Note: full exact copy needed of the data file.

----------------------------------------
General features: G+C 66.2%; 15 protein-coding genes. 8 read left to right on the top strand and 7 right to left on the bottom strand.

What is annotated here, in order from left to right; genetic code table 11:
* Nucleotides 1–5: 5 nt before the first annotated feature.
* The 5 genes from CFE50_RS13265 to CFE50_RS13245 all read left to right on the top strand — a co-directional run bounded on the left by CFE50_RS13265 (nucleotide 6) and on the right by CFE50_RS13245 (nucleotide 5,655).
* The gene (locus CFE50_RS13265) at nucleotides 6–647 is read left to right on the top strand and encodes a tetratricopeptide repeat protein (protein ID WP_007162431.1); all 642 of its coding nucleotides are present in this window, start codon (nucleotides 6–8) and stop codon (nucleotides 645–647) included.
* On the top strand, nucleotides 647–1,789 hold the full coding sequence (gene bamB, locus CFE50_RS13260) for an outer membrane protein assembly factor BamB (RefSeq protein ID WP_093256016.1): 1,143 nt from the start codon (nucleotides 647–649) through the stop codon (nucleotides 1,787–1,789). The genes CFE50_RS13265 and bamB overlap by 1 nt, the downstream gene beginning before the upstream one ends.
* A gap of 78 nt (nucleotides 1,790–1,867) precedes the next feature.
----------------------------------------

General features: G+C 66.2%; 15 protein-coding genes. 8 read left to right on the top strand and 7 right to left on the bottom strand.

What is annotated here, in order from left to right; genetic code table 11:
* Nucleotides 1–5: 5 nt before the first annotated feature.
* The 5 genes from CFE50_RS13265 to CFE50_RS13245 all read left to right on the top strand — a co-directional run bounded on the left by CFE50_RS13265 (nucleotide 6) and on the right by CFE50_RS13245 (nucleotide 5,655).
* The gene (locus CFE50_RS13265) at nucleotides 6–647 is read left to right on the top strand and encodes a tetratricopeptide repeat protein (protein ID WP_007162431.1); all 642 of its coding nucleotides are present in this window, start codon (nucleotides 6–8) and stop codon (nucleotides 645–647) included.
* On the top strand, nucleotides 647–1,789 hold the full coding sequence (gene bamB, locus CFE50_RS13260) for an outer membrane protein assembly factor BamB (RefSeq protein ID WP_093256016.1): 1,143 nt from the start codon (nucleotides 647–649) through the stop codon (nucleotides 1,787–1,789). The genes CFE50_RS13265 and bamB overlap by 1 nt, the downstream gene beginning before the upstream one ends.
* A gap of 78 nt (nucleotides 1,790–1,867) precedes the next feature.